Flight 93 Memorial Task Force disbands
As a task force that worked to establish a memorial in honor of the heroes of United Airlines Flight 93 disbanded Saturday in Somerset, people attending its last meeting lauded the group as a shining example of democracy in action.
"When the history of the (Flight 93) memorial is written ... the work of the task force will be seen as pivotal. Not just for this site, but for the National Park Service," Brent D. Glass, a member of the Flight 93 Advisory Commission, told more than 40 people who met at the Somerset County Courthouse for the formal end of the Flight 93 Memorial Task Force.
The group formed eight years ago to create a memorial to honor the passengers and crew of the flight that was traveling from Newark, N.J., to San Francisco when hijackers took control Sept. 11, 2001. Passengers wrested control from the terrorists and are credited with preventing still another attack on a government building in the Washington area.
The task force's leaders last month agreed to dissolve the group now that the $58 million memorial is under construction near Shanksville and is scheduled to be completed on Sept. 11, 2011.
Glass, a former executive director of the Pennsylvania Historical and Museum Commission, said the task force was carrying on the true spirit of democracy as a voluntary association with no links to government. French historian Alexis de Tocqueville wrote about those volunteer organizations in his "Democracy in America," after visiting America in 1831, Glass said.
The effort was "a labor of love that I never wanted to do," said Patrick White of Naples, Fla., co-chairman of the task force. His cousin, Louis J. Nacke II, died in the crash. Nacke was from New Hope in Bucks County, and previously lived in Monroeville.
The group conducted fundraising, was involved in design and construction of the memorial, interpretation of the site and land acquisition. Its final act was completing the purchase Friday of 150 acres contiguous to the memorial site, just east of the area where the plane crashed, said White, a land-use lawyer in Florida.
The temporary memorial management, archiving items regarding Flight 93 and organizing volunteers, which had been handled by the task force, will become functions of the National Park Service, said John Reynolds, chairman of the Flight 93 Advisory Commission.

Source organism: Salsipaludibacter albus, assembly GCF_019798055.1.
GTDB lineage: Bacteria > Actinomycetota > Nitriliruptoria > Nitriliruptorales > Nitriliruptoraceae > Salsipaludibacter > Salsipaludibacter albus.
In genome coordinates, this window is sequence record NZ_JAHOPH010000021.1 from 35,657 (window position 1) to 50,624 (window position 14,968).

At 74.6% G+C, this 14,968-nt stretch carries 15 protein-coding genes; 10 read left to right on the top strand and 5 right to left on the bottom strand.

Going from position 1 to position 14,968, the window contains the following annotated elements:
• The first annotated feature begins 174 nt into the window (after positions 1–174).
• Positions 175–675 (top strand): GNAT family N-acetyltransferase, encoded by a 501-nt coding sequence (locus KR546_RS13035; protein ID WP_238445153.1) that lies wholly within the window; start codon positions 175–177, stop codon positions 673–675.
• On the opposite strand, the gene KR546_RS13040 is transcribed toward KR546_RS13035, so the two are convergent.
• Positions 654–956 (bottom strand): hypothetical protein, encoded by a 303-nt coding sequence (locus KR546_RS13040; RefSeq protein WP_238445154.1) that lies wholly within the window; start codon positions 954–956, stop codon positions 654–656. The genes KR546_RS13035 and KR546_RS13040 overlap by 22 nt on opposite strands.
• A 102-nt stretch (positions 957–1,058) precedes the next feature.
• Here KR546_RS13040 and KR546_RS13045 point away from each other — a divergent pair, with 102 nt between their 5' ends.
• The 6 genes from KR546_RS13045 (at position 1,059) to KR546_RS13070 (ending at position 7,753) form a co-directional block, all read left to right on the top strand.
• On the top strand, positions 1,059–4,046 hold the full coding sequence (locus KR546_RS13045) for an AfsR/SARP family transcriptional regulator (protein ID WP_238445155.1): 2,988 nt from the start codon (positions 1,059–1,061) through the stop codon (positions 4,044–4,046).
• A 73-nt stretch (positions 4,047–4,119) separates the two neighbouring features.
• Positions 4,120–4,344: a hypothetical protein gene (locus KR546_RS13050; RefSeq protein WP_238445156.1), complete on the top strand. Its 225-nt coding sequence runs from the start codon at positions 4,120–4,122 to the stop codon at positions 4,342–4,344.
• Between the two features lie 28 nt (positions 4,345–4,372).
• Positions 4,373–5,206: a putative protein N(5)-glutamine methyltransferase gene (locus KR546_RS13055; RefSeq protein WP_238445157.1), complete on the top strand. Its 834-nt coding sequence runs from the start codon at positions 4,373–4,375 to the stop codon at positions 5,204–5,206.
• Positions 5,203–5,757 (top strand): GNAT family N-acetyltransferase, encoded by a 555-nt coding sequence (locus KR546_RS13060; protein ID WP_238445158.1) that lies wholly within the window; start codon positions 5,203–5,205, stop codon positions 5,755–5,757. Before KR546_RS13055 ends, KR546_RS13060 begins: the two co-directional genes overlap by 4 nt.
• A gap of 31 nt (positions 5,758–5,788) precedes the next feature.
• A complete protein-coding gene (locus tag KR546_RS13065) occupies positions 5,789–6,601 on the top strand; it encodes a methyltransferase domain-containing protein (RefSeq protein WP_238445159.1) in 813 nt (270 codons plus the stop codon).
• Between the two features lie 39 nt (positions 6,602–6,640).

Rather than going off into the "sunset" or being "buried," the task force is evolving and can remain committed to the Flight 93 Memorial in a different fashion, said Calvin Wilson of Herndon, Va., a commission member. Wilson's brother-in-law, Leroy Homer Jr., was the co-pilot on Flight 93.
"We appreciate what you have done and we don't want to lose you. We're giving you a new name and a new task," said Wilson, noting that task force members can become involved in the Friends of the Flight 93 National Memorial.
Speaking of the community's support for the national memorial, Reynolds, a National Park Service retiree whose career spanned 40 years, said, "I know of no other place in the history of the National Park Service that has stayed together and evolved together."
Show commenting policy
TribLive commenting policy
You are solely responsible for your comments and by using TribLive.com you agree to our Terms of Service.
We moderate comments. Our goal is to provide substantive commentary for a general readership. By screening submissions, we provide a space where readers can share intelligent and informed commentary that enhances the quality of our news and information.
While most comments will be posted if they are on-topic and not abusive, moderating decisions are subjective. We will make them as carefully and consistently as we can. Because of the volume of reader comments, we cannot review individual moderation decisions with readers.
We value thoughtful comments representing a range of views that make their point quickly and politely. We make an effort to protect discussions from repeated comments either by the same reader or different readers.
We follow the same standards for taste as the daily newspaper. A few things we won't tolerate: personal attacks, obscenity, vulgarity, profanity (including expletives and letters followed by dashes), commercial promotion, impersonations, incoherence, proselytizing and SHOUTING. Don't include URLs to Web sites.
We do not edit comments. They are either approved or deleted. We reserve the right to edit a comment that is quoted or excerpted in an article. In this case, we may fix spelling and punctuation.
We welcome strong opinions and criticism of our work, but we don't want comments to become bogged down with discussions of our policies and we will moderate accordingly.
We appreciate it when readers and people quoted in articles or blog posts point out errors of fact or emphasis and will investigate all assertions. But these suggestions should be sent via e-mail. To avoid distracting other readers, we won't publish comments that suggest a correction. Instead, corrections will be made in a blog post or in an article.
- Steelers finalize 53-man roster
- Rams cut Sam, 1st openly gay player drafted in NFL
- Pitt cruises past Delaware in season opener
- Fall preview: Neil Patrick Harris among coming autobiographers
- New heart drug gets top marks in study; cardiologist calls it significant breakthrough
- Decorating touches help retreats sparkle
- McConnell aide quits as scandal brews over 2012 presidential campaign
- Squashing stereotypes has women learning carpentry
- California governor appeals ruling that struck down schoolteacher tenure
- Former Steelers linebacker Harrison retires
- Man sentenced for killing girlfriend after crash